The following picks are exerpted from the piece:
Henry McVey, chief United States investment strategist, Morgan Stanley
"Buying stocks just because of a falling dollar is not a good strategy. But buying stocks based on good fundamentals, and getting the tailwind from a falling dollar, that is a good strategy."
For instance, Mr. McVey said, a weaker dollar would benefit two stocks that were already among his favorites: Aflac (AFL), a health and life insurer based in Columbus, Ga., and the energy giant Exxon Mobil (XOM). Both companies derive about 70 percent of their sales abroad, and that revenue is worth more in dollars if the currency weakens.
Richard Bernstein, chief United States strategist, Merrill Lynch
Mr. Bernstein said he expected the falling dollar — combined with a cooling housing market — to dampen domestic consumption eventually. "When your currency falls, your standard of living drops," he said, pointing out that through Wednesday, the price of a barrel of oil had risen about 12 percent this year in dollars, but only 6 percent in both euros and Japanese yen and only 3 percent in British pounds.
He said American companies that rely on discretionary consumer spending might feel the brunt of a weaker dollar — for instance, clothing retailers, cruise lines, automakers and home improvement stores.
So he is advising investors to focus on big American exporters in industries like electrical equipment and aerospace and military contracting. Some of Merrill Lynch's top stock recommendations in these industries include Honeywell International (HON), the electronics and aerospace company, and Raytheon (RTN), the military contractor.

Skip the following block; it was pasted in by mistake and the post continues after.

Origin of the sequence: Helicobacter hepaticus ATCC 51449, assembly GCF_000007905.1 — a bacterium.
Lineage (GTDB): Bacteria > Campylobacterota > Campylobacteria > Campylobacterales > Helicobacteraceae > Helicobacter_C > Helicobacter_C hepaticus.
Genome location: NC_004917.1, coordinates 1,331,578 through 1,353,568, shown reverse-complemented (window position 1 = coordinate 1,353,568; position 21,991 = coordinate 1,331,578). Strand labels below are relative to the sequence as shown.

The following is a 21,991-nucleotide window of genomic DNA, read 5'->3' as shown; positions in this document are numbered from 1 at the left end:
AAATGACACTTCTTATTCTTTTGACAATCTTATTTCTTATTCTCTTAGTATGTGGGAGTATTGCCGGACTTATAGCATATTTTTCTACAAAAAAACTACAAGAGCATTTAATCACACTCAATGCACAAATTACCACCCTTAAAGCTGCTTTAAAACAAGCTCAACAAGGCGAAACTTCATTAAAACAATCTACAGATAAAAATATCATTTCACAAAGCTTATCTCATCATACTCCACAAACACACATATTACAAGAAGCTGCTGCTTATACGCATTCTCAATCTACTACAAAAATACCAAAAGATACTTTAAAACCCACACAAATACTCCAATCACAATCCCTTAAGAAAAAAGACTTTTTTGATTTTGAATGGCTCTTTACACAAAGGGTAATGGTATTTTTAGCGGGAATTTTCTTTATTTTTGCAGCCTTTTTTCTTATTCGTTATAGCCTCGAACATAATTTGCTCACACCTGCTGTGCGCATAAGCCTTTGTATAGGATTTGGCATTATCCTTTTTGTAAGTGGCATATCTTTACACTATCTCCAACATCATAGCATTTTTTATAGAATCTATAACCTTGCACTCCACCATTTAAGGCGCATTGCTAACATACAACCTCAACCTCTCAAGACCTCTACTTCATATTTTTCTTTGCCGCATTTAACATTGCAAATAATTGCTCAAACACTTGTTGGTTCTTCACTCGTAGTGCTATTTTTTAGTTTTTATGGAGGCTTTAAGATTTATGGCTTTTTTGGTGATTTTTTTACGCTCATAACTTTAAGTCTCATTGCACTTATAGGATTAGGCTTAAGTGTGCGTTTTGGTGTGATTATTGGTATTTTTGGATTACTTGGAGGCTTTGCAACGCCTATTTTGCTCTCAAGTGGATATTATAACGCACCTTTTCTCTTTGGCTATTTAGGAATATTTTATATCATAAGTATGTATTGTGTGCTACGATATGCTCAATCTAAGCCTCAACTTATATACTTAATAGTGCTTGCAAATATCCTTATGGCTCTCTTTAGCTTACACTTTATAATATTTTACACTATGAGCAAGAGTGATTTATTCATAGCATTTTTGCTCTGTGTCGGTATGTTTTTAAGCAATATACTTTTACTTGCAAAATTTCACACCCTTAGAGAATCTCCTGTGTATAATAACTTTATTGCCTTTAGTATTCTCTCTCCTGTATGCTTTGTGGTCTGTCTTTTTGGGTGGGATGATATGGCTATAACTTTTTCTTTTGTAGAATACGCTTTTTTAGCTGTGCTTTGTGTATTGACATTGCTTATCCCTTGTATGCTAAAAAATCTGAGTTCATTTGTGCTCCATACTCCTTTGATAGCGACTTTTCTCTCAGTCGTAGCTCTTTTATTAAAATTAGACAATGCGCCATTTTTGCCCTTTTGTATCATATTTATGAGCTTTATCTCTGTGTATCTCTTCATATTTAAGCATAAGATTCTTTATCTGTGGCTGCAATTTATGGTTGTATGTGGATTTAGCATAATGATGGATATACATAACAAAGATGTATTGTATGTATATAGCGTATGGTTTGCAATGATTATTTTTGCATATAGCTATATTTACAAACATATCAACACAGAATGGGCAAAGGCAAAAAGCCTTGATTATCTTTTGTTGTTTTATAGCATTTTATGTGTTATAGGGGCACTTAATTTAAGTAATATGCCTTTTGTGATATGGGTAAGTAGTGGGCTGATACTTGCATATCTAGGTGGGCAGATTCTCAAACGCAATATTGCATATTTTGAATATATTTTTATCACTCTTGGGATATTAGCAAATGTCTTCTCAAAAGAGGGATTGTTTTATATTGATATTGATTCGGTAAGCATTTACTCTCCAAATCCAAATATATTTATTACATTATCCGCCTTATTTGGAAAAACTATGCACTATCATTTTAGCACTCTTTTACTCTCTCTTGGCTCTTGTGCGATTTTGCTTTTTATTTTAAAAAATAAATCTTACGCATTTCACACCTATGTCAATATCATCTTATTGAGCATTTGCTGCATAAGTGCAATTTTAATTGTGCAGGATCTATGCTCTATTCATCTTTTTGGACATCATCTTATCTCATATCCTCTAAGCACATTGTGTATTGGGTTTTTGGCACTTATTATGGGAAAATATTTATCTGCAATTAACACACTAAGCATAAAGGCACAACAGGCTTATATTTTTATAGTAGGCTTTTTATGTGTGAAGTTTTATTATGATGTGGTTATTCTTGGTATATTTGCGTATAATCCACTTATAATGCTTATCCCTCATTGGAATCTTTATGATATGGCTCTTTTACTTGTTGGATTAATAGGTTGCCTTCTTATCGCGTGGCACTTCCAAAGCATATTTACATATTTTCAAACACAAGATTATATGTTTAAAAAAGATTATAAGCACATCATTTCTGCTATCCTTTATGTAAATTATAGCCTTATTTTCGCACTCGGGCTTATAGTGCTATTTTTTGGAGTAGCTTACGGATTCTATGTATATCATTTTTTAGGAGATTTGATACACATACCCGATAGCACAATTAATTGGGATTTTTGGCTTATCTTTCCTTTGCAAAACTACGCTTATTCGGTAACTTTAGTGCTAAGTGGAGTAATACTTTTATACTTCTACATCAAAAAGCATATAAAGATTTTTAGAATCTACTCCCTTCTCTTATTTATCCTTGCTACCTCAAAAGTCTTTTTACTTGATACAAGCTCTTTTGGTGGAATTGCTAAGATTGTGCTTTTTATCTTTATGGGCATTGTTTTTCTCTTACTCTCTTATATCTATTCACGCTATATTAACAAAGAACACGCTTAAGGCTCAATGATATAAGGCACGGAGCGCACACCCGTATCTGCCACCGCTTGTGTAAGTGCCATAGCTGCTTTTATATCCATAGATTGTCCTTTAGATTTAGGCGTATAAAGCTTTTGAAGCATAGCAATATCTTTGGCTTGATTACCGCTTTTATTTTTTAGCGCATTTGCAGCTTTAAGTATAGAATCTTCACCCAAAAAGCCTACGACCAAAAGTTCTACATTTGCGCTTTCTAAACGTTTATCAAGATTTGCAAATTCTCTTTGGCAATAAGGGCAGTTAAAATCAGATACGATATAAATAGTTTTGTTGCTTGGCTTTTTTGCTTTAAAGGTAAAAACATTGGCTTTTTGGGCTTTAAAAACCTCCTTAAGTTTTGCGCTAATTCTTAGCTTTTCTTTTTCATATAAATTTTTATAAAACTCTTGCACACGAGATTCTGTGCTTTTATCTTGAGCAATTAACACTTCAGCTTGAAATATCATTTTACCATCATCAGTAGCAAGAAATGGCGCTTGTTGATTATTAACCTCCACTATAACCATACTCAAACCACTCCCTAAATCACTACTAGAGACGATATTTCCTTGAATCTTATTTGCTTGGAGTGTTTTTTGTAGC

Michael Metz, chief investment strategist, Oppenheimer & Company
"There's been an enormous consumption boom in the United States fueled by leveraging, not from rising real incomes," Mr. Metz said. He expects domestic economic growth to slow to something closer to the rate of increase in American incomes, which he predicts will be less than 3 percent.
Mr. Metz says he likes the industrial sector of the American stock market but does not recommend picking individual stocks. Instead, he suggested buying exchange-traded funds that focus on industrial, energy and raw-materials stocks. He also said ETFs were the best way to buy foreign stocks; for example, he called the iShares MSCI Japan Index fund (EWJ) a fair proxy for the Japanese stock market.
Over all, Mr. Metz recommends that individual investors put 25 percent of their total portfolios into domestic stocks, particularly large exporters in the industrial, materials and energy sectors.
Edward E. Yardeni, chief investment strategist, Oak Associates
Mr. Yardeni said he thought that sector selection was the key to successful investing now.
"I'm not sure that playing the S.& P. 500 index will be a winning strategy for some time," he said. The materials, industrial and energy sectors are likely to be among the strongest in the American stock market, he said, no matter what happens to the dollar.